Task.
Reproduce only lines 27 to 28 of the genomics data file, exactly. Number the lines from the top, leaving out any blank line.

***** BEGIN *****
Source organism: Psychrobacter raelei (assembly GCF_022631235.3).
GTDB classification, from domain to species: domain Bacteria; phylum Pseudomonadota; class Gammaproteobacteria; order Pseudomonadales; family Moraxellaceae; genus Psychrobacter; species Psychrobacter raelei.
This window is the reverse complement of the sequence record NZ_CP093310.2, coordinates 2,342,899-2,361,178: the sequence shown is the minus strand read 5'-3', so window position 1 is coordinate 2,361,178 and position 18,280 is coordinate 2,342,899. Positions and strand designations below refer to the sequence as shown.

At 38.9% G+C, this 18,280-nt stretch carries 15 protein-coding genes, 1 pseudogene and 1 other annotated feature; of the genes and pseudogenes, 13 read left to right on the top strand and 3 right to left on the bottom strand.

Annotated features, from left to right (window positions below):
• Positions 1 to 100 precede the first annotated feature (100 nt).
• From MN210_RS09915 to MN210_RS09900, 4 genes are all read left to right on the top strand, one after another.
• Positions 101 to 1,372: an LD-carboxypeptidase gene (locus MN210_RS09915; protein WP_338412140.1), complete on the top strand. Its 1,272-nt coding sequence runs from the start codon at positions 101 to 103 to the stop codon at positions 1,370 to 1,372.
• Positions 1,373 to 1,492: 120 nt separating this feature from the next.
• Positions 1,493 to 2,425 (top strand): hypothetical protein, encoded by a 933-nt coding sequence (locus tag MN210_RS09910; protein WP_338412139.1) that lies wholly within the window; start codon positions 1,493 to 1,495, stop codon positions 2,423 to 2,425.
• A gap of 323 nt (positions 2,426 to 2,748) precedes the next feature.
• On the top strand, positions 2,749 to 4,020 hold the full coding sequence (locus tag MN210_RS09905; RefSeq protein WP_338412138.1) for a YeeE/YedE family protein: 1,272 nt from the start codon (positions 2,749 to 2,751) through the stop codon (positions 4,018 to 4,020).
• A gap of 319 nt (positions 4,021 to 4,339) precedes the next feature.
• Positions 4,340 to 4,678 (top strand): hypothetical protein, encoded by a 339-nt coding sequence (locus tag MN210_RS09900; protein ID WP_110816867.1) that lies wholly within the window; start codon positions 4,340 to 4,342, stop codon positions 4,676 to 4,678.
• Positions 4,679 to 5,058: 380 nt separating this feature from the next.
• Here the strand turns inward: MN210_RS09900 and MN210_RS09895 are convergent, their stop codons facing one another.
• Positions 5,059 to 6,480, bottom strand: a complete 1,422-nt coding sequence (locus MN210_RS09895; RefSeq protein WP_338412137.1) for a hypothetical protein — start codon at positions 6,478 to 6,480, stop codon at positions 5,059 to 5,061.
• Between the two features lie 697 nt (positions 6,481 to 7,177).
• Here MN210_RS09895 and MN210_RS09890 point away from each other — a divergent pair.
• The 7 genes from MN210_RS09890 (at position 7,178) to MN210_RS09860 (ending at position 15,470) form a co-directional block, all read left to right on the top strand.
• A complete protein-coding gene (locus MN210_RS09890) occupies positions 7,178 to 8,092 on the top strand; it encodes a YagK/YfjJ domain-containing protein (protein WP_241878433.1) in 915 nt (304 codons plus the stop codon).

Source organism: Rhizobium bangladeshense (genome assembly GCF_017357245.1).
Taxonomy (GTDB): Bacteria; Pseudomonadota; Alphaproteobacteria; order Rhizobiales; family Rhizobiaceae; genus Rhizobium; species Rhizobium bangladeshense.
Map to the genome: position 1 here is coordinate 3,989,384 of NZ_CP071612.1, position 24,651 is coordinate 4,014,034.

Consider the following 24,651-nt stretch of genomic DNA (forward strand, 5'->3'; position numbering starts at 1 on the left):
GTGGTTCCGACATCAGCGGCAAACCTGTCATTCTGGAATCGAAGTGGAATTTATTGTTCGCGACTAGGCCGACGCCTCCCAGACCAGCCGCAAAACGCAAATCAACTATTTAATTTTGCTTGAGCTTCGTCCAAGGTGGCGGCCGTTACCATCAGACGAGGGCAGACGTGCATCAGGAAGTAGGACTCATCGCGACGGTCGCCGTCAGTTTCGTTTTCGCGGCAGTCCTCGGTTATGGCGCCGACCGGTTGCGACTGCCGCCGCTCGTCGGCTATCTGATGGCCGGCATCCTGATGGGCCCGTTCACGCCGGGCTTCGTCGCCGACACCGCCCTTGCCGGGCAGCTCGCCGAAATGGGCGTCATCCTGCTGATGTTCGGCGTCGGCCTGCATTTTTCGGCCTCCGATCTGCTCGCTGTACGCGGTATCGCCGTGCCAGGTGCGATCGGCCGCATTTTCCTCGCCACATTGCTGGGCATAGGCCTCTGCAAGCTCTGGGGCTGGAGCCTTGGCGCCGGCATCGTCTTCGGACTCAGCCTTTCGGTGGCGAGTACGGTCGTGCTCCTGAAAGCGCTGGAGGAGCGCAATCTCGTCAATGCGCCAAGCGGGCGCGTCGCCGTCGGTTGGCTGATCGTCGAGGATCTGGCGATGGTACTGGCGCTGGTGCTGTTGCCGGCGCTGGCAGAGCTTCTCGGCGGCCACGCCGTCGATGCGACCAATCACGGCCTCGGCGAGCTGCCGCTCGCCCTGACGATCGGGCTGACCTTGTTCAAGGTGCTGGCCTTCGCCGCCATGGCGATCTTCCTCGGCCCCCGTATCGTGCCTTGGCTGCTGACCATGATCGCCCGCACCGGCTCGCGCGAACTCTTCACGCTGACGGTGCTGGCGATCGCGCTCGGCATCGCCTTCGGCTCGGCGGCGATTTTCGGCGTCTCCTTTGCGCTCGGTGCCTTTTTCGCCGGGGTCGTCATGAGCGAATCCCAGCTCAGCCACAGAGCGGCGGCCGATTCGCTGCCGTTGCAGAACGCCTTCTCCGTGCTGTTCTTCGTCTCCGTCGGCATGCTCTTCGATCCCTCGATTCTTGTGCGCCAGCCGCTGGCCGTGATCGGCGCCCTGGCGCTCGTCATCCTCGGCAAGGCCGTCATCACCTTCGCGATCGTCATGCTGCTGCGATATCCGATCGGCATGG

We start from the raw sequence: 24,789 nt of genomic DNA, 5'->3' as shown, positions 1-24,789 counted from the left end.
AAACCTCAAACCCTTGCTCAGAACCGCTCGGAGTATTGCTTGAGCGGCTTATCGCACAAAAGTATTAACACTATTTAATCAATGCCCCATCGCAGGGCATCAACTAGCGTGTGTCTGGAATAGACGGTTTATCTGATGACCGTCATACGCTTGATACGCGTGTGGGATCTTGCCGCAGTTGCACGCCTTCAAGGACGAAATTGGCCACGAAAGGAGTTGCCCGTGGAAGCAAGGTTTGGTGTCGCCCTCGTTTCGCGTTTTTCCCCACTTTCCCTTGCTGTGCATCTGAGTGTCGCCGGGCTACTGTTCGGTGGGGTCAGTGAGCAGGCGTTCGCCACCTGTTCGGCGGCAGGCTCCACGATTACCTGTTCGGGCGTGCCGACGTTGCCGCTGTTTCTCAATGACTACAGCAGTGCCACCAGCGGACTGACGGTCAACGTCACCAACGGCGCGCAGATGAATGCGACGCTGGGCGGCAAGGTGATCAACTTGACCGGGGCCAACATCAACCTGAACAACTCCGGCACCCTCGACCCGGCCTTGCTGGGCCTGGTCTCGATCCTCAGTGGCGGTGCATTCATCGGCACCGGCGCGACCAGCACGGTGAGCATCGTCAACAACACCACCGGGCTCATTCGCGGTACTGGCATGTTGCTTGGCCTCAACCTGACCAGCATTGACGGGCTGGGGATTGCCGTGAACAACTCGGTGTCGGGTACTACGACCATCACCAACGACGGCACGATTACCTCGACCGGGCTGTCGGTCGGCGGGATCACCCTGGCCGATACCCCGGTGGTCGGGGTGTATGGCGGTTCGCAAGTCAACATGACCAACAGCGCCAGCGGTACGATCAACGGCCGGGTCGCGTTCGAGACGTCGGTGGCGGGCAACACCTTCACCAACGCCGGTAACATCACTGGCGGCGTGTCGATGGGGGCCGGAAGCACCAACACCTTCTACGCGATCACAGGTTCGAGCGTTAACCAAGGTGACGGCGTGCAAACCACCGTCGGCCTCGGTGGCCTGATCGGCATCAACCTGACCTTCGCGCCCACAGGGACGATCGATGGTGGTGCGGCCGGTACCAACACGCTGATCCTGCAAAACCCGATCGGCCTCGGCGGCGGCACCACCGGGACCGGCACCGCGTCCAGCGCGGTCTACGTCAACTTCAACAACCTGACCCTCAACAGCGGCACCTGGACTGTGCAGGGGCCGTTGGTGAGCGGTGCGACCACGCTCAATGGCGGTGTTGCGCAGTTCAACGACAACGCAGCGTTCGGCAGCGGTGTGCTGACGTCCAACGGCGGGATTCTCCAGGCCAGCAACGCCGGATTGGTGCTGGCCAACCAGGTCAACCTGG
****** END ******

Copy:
We start from the raw sequence: 24,789 nt of genomic DNA, 5'->3' as shown, positions 1-24,789 counted from the left end.
AAACCTCAAACCCTTGCTCAGAACCGCTCGGAGTATTGCTTGAGCGGCTTATCGCACAAAAGTATTAACACTATTTAATCAATGCCCCATCGCAGGGCATCAACTAGCGTGTGTCTGGAATAGACGGTTTATCTGATGACCGTCATACGCTTGATACGCGTGTGGGATCTTGCCGCAGTTGCACGCCTTCAAGGACGAAATTGGCCACGAAAGGAGTTGCCCGTGGAAGCAAGGTTTGGTGTCGCCCTCGTTTCGCGTTTTTCCCCACTTTCCCTTGCTGTGCATCTGAGTGTCGCCGGGCTACTGTTCGGTGGGGTCAGTGAGCAGGCGTTCGCCACCTGTTCGGCGGCAGGCTCCACGATTACCTGTTCGGGCGTGCCGACGTTGCCGCTGTTTCTCAATGACTACAGCAGTGCCACCAGCGGACTGACGGTCAACGTCACCAACGGCGCGCAGATGAATGCGACGCTGGGCGGCAAGGTGATCAACTTGACCGGGGCCAACATCAACCTGAACAACTCCGGCACCCTCGACCCGGCCTTGCTGGGCCTGGTCTCGATCCTCAGTGGCGGTGCATTCATCGGCACCGGCGCGACCAGCACGGTGAGCATCGTCAACAACACCACCGGGCTCATTCGCGGTACTGGCATGTTGCTTGGCCTCAACCTGACCAGCATTGACGGGCTGGGGATTGCCGTGAACAACTCGGTGTCGGGTACTACGACCATCACCAACGACGGCACGATTACCTCGACCGGGCTGTCGGTCGGCGGGATCACCCTGGCCGATACCCCGGTGGTCGGGGTGTATGGCGGTTCGCAAGTCAACATGACCAACAGCGCCAGCGGTACGATCAACGGCCGGGTCGCGTTCGAGACGTCGGTGGCGGGCAACACCTTCACCAACGCCGGTAACATCACTGGCGGCGTGTCGATGGGGGCCGGAAGCACCAACACCTTCTACGCGATCACAGGTTCGAGCGTTAACCAAGGTGACGGCGTGCAAACCACCGTCGGCCTCGGTGGCCTGATCGGCATCAACCTGACCTTCGCGCCCACAGGGACGATCGATGGTGGTGCGGCCGGTACCAACACGCTGATCCTGCAAAACCCGATCGGCCTCGGCGGCGGCACCACCGGGACCGGCACCGCGTCCAGCGCGGTCTACGTCAACTTCAACAACCTGACCCTCAACAGCGGCACCTGGACTGTGCAGGGGCCGTTGGTGAGCGGTGCGACCACGCTCAATGGCGGTGTTGCGCAGTTCAACGACAACGCAGCGTTCGGCAGCGGTGTGCTGACGTCCAACGGCGGGATTCTCCAGGCCAGCAACGCCGGATTGGTGCTGGCCAACCAGGTCAACCTGG